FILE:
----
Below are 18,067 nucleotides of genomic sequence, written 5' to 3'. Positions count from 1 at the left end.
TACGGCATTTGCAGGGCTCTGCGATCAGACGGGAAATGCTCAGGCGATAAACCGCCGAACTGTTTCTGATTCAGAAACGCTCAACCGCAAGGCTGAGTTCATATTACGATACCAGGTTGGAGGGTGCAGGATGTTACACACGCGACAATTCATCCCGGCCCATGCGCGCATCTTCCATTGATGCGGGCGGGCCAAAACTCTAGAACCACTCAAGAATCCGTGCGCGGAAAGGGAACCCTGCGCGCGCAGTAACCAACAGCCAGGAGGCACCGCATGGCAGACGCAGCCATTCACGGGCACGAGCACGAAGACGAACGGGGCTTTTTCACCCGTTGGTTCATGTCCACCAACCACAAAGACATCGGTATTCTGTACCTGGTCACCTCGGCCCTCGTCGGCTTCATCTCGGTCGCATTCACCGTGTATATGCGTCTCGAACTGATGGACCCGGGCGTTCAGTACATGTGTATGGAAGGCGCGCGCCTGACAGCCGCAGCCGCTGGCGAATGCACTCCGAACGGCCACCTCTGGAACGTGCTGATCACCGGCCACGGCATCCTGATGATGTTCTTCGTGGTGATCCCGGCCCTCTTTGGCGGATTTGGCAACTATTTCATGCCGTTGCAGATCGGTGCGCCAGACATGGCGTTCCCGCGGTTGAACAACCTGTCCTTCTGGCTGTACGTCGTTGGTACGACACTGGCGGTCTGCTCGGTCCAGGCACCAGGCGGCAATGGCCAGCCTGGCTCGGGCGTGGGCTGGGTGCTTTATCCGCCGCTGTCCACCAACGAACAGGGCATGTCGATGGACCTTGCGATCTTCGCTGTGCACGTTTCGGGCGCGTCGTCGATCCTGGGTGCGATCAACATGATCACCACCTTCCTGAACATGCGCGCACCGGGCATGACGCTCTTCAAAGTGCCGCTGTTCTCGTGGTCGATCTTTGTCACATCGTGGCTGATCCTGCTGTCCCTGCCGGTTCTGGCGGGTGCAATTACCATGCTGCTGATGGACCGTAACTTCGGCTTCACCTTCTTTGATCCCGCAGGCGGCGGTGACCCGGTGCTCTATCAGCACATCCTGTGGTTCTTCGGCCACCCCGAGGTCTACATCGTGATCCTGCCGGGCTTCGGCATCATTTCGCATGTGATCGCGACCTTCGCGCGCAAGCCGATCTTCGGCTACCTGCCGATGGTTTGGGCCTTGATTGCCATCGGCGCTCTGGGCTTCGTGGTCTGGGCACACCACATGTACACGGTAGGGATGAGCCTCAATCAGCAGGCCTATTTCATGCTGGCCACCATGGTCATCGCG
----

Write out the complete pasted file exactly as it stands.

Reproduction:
Below are 18,067 nucleotides of genomic sequence, written 5' to 3'. Positions count from 1 at the left end.
TACGGCATTTGCAGGGCTCTGCGATCAGACGGGAAATGCTCAGGCGATAAACCGCCGAACTGTTTCTGATTCAGAAACGCTCAACCGCAAGGCTGAGTTCATATTACGATACCAGGTTGGAGGGTGCAGGATGTTACACACGCGACAATTCATCCCGGCCCATGCGCGCATCTTCCATTGATGCGGGCGGGCCAAAACTCTAGAACCACTCAAGAATCCGTGCGCGGAAAGGGAACCCTGCGCGCGCAGTAACCAACAGCCAGGAGGCACCGCATGGCAGACGCAGCCATTCACGGGCACGAGCACGAAGACGAACGGGGCTTTTTCACCCGTTGGTTCATGTCCACCAACCACAAAGACATCGGTATTCTGTACCTGGTCACCTCGGCCCTCGTCGGCTTCATCTCGGTCGCATTCACCGTGTATATGCGTCTCGAACTGATGGACCCGGGCGTTCAGTACATGTGTATGGAAGGCGCGCGCCTGACAGCCGCAGCCGCTGGCGAATGCACTCCGAACGGCCACCTCTGGAACGTGCTGATCACCGGCCACGGCATCCTGATGATGTTCTTCGTGGTGATCCCGGCCCTCTTTGGCGGATTTGGCAACTATTTCATGCCGTTGCAGATCGGTGCGCCAGACATGGCGTTCCCGCGGTTGAACAACCTGTCCTTCTGGCTGTACGTCGTTGGTACGACACTGGCGGTCTGCTCGGTCCAGGCACCAGGCGGCAATGGCCAGCCTGGCTCGGGCGTGGGCTGGGTGCTTTATCCGCCGCTGTCCACCAACGAACAGGGCATGTCGATGGACCTTGCGATCTTCGCTGTGCACGTTTCGGGCGCGTCGTCGATCCTGGGTGCGATCAACATGATCACCACCTTCCTGAACATGCGCGCACCGGGCATGACGCTCTTCAAAGTGCCGCTGTTCTCGTGGTCGATCTTTGTCACATCGTGGCTGATCCTGCTGTCCCTGCCGGTTCTGGCGGGTGCAATTACCATGCTGCTGATGGACCGTAACTTCGGCTTCACCTTCTTTGATCCCGCAGGCGGCGGTGACCCGGTGCTCTATCAGCACATCCTGTGGTTCTTCGGCCACCCCGAGGTCTACATCGTGATCCTGCCGGGCTTCGGCATCATTTCGCATGTGATCGCGACCTTCGCGCGCAAGCCGATCTTCGGCTACCTGCCGATGGTTTGGGCCTTGATTGCCATCGGCGCTCTGGGCTTCGTGGTCTGGGCACACCACATGTACACGGTAGGGATGAGCCTCAATCAGCAGGCCTATTTCATGCTGGCCACCATGGTCATCGCG